#AirbnbWhileBlack: Unconscious Bias

15th September 2016

Diversity consultant Michael Howard looks at the importance of unconscious bias training in light of an incident that had negative publicity for Airbnb.

You might not think that unconscious and conscious bias impact on the bottom line of your business, but recent ‘controversy’ around Silicon Valley startup Airbnb has shown how businesses everywhere need to address these issues to avoid impacting their margins.

A Harvard University study found that Airbnb requests from guests with distinctively African American names are roughly 16 percent less likely to be accepted than identical guests with distinctively White names.

This led to numerous accounts from black people who had experienced racial discrimination when attempting to rent a property from an Airbnb host sharing their stories on Twitter using the hashtag #AirbnbWhileBlack, according to an article on DiversityInc.

Airbnb responded to this highly visible attention on their unconscious bias issues by revising its nondiscrimination policy and released a 32-page report outlining how it plans to counteract discrimination on the website based on race, gender, age and even name.

Airbnb CEO Brian Chesky outlined in an email to hosts and guests outlining the efforts, saying:

Beginning November 1, everyone who uses Airbnb must agree to a stronger, more detailed nondiscrimination policy. We aren’t just asking you to check a box associated with a long legal document. We’re asking everyone to agree to something we’re calling the Airbnb Community Commitment, which says: We believe that no matter who you are, where you are from, or where you travel, you should be able to belong in the Airbnb community. By joining this community, you commit to treat all fellow members of this community, regardless of race, religion, national origin, disability, sex, gender identity, sexual orientation or age, with respect, and without judgment or bias.”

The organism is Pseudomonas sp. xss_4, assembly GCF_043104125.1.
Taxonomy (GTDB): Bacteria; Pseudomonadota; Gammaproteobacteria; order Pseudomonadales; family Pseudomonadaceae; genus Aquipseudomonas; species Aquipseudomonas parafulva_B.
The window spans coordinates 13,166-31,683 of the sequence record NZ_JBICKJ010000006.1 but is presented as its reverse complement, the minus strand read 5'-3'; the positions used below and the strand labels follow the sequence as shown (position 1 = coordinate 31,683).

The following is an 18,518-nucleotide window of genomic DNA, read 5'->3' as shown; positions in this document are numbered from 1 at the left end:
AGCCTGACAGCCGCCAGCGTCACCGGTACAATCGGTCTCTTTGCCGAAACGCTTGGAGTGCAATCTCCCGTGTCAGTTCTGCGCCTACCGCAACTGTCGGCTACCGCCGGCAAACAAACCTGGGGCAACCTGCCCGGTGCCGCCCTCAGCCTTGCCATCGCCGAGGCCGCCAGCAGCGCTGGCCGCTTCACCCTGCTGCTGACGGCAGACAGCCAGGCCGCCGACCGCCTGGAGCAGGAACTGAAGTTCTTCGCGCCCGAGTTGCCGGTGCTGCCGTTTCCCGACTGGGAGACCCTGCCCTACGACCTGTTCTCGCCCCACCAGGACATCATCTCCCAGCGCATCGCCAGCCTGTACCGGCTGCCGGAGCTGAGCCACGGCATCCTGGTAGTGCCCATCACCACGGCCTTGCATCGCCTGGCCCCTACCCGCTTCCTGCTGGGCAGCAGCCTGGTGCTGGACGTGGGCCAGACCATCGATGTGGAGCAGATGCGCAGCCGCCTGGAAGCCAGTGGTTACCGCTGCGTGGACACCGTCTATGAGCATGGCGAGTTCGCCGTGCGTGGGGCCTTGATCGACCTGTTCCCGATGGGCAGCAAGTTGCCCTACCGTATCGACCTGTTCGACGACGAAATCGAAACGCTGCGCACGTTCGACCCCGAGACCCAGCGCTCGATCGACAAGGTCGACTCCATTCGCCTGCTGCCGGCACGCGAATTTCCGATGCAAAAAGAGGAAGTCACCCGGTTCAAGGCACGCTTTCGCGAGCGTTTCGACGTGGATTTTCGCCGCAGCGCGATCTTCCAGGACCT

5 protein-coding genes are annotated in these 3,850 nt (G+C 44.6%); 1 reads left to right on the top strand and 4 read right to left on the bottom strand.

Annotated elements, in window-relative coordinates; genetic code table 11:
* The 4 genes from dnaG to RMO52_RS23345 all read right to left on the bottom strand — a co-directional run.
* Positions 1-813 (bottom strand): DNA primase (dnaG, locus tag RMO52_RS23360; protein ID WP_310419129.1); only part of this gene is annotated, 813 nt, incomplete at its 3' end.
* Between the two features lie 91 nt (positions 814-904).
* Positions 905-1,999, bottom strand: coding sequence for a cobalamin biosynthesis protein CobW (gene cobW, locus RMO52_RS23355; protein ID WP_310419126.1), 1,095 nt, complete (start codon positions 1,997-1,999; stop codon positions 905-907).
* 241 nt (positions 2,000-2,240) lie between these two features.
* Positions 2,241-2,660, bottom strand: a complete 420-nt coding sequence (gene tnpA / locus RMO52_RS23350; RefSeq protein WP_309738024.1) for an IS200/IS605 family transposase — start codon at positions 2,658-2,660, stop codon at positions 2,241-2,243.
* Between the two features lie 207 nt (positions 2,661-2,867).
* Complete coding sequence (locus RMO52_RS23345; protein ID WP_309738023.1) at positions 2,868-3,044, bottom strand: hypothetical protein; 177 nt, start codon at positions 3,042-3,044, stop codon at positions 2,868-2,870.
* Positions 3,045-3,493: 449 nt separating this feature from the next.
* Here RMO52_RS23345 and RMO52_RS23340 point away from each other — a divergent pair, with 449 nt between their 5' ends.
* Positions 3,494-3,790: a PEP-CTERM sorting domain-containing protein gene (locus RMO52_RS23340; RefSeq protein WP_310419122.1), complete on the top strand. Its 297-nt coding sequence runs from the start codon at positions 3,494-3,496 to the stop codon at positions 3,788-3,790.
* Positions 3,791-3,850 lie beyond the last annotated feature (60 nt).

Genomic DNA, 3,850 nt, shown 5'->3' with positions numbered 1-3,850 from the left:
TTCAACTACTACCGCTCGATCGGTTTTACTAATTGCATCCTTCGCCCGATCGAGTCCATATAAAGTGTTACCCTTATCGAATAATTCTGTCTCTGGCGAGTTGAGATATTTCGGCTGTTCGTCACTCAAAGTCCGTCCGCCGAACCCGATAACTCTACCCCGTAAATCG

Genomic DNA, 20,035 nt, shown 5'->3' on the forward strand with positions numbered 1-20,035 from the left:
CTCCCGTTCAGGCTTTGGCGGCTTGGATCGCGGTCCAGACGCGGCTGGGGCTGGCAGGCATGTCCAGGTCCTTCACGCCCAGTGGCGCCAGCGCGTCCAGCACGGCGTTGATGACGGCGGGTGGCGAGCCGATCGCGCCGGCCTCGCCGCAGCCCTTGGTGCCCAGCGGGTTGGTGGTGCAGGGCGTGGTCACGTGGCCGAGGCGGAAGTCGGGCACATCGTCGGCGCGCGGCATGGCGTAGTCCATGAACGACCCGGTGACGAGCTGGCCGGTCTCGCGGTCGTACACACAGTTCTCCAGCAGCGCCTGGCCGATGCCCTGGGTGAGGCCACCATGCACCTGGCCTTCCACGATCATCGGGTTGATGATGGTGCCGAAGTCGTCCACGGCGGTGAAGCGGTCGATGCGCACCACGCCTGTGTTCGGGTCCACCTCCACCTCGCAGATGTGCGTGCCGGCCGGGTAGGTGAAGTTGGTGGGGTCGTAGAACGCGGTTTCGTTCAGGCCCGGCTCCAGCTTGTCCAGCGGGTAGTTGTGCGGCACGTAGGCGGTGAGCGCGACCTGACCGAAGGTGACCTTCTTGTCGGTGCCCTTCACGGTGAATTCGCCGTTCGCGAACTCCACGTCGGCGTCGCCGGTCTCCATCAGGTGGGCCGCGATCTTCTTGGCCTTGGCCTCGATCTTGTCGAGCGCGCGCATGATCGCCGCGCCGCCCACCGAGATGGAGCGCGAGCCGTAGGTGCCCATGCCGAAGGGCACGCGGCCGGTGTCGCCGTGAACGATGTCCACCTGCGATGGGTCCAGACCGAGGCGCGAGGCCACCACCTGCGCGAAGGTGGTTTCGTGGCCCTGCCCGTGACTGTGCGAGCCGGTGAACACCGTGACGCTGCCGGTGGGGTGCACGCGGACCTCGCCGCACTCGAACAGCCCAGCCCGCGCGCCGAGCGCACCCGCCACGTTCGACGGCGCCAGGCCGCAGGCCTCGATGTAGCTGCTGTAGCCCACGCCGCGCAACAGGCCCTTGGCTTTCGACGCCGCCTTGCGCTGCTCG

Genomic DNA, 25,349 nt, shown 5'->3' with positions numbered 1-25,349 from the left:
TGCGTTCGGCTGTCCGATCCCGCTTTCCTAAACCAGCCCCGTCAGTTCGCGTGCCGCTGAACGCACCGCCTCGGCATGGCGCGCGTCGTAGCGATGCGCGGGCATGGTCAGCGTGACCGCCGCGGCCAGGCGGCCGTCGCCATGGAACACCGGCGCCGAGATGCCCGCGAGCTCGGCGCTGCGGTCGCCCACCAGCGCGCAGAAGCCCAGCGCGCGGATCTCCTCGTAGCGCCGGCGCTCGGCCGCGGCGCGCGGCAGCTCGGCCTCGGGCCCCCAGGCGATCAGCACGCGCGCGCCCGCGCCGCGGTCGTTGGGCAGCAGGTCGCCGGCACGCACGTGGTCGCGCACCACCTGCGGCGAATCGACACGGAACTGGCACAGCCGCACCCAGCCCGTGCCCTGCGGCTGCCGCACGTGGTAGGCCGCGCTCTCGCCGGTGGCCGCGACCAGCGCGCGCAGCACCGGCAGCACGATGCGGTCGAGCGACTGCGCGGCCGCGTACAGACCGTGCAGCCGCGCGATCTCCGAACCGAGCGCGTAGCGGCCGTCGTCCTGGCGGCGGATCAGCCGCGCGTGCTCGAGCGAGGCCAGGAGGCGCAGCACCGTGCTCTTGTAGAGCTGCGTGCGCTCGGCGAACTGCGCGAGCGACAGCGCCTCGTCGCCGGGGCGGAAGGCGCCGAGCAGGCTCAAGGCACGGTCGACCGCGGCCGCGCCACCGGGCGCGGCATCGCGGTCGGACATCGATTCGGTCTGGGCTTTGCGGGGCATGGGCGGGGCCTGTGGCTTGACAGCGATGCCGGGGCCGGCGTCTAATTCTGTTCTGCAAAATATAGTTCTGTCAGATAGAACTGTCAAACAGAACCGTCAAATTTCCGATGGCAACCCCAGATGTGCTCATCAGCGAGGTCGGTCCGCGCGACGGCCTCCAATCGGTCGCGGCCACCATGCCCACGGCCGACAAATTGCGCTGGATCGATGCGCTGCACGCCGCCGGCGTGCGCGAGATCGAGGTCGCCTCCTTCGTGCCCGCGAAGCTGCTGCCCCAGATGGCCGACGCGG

As this negative episode for Airbnb shows, the need to go beyond your business norms is fundamental in avoiding potential discrimination as you may not foresee certain issues. With Airbnb, even the impact of pictures and names led to hosts making discriminating decisions about the people they accepted reservation requests from.

Airbnb now plans to make its anti-bias training program available online and intends to highlight hosts who participate, as well as ensuring that all staff receive unconscious bias training.

The bottom line is to get unconscious bias training for your whole team now, rather than waiting for an incident that impacts adversely on the business and risking negative publicity, particularly with regards to equality and diversity issues.

Find our about Marshall E-Learning’s Unconscious Bias training or contact us now for more information.

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